Acquiring Every VHS Copy Of “Speed”
There was a kids’ show on British TV in the 80s that had a different member of the public on each week to display their weird collections of whatever stuff they enjoyed acquiring. This was always my favorite segment of the show, or indeed of any TV show I watched as a kid, including the ones where celebrities went down a slide into a huge bath of slime.
I was obsessed with frogs as a child, and was open-mouthed with envy when some little upstart came on the show with their magnificent collection of frog related objects, from huge stuffed toys to frog carafes. I think it was actually this show that put me off collecting anything, because amassing a hoard on the scales seen on there seemed impossible.
Never did it seem as difficult or outlandish, though, as the story in the news recently about a man who is trying to collect every single copy of the 90s action movie Speed on VHS. 26-year-old Ryan Beitz of Idaho told Vice that he already has over 500 copies.
It all started when he wasn’t sure what to get his family for Christmas, and noticed six copies at the local pawn store. He thought it would be funny to get all of his family the same gift, and also that it would prove he “loved them all equally.”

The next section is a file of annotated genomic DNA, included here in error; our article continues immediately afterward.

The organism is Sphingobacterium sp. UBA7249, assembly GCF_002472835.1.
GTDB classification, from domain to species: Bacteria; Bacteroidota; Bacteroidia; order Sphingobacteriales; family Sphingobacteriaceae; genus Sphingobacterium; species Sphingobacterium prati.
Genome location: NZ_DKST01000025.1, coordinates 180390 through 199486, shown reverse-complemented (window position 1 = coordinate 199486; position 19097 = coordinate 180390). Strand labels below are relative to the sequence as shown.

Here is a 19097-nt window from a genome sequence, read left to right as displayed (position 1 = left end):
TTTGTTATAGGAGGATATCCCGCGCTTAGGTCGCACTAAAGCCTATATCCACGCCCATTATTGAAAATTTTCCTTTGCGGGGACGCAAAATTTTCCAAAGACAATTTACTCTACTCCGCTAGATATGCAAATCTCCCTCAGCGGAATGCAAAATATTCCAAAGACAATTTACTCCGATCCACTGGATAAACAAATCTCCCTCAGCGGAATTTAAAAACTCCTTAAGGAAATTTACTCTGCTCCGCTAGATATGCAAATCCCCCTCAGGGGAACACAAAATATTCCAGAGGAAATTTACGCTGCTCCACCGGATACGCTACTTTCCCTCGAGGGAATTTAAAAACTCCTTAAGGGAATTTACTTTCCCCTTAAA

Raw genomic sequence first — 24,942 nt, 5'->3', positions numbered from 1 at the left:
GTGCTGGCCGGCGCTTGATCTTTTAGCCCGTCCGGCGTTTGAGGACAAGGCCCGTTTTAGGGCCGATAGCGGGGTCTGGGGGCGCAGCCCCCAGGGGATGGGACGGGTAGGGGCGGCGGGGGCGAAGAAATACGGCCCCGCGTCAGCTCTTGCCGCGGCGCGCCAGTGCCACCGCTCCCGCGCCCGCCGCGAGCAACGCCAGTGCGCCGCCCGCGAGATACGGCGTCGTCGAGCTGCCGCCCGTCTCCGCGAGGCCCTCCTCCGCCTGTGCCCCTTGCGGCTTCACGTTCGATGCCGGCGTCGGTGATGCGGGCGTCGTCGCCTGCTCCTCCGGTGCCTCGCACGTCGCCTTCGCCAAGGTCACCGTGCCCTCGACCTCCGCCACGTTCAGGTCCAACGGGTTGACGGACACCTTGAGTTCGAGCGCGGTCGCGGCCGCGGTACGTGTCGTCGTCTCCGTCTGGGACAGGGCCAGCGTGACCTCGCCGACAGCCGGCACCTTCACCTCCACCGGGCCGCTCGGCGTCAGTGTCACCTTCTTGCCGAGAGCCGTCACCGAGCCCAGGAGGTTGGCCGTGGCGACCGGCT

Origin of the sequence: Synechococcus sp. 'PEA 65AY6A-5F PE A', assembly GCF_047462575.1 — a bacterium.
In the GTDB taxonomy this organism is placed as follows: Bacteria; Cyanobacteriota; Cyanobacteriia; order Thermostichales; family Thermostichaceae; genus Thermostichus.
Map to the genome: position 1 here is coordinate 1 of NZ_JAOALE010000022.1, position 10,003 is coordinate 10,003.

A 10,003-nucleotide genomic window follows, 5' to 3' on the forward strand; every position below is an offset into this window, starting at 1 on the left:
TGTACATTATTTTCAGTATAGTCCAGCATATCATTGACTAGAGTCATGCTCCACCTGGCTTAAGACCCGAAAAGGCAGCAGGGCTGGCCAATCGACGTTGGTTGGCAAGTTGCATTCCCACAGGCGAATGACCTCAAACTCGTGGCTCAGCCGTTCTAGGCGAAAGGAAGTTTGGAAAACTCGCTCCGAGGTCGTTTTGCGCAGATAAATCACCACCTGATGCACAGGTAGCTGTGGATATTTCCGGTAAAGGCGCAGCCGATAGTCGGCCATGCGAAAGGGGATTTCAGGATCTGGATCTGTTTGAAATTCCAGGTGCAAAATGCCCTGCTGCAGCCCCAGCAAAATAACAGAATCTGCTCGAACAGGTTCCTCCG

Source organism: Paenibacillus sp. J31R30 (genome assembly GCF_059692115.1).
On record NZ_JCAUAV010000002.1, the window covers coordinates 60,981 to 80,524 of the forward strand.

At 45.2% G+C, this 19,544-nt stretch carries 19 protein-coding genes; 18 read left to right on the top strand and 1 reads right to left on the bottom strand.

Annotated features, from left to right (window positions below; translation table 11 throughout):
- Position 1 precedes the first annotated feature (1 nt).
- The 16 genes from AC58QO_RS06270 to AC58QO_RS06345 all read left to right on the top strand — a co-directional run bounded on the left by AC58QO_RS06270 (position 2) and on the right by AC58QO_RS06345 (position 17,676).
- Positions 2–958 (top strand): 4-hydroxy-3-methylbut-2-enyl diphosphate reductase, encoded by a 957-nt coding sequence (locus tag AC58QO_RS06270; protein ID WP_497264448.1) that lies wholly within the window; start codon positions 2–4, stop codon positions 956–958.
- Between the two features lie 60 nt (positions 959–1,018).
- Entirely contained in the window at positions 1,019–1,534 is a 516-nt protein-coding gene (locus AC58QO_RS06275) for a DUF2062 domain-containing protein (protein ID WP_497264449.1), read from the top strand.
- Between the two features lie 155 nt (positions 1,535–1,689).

This lit the flames in his head for the grandly titled â€śWorld Speed Project,â€ť which sees Ryan attempt to collect all existing copies of the Keanu Reeves and Sandra Bullock classic. He told Vice that “what really cemented it was when I went to another pawn shop, and they had, like, 30 copies. I said, â€śIâ€™ll take them all.â€ť They sold them to me for 11 cents a copy.”
I was already thinking it was odd that a pawnshop should have six copies of Speed, but 30? Is it possible that Ryan is not the first person to have tried this, and that, in fact, it is a prevalent mental illness that will one day be recognized by health workers? A question for another day…
Ryan is also aiming to renovate his van so that it looks exactly like the bus in the movie. To this end, he has turned to Kickstarter. This phase of the overall World Speed Project is called Project 2525, the number of the original bus. It has so far raised $1400 of the $2500 required to create a mini version in the World Speed Project’s 15seater van, get some insurance so the van can be toured around the country displaying the collection and looking for more copies of Speed on VHS, and “cover both the engine repair and the paint job.” “Any additional funds,” Ryan says, “will go solely toward upgrades on the van, as the $2,500 is the bare minimum needed to repair the engine and paint the van alone.”
The Kickstarter appeal ends on June 10th, 20 years to the date since the movie’s release. Surely those involved could never have known it would inspire such devotion.
Image Credit: Twentieth Century Fox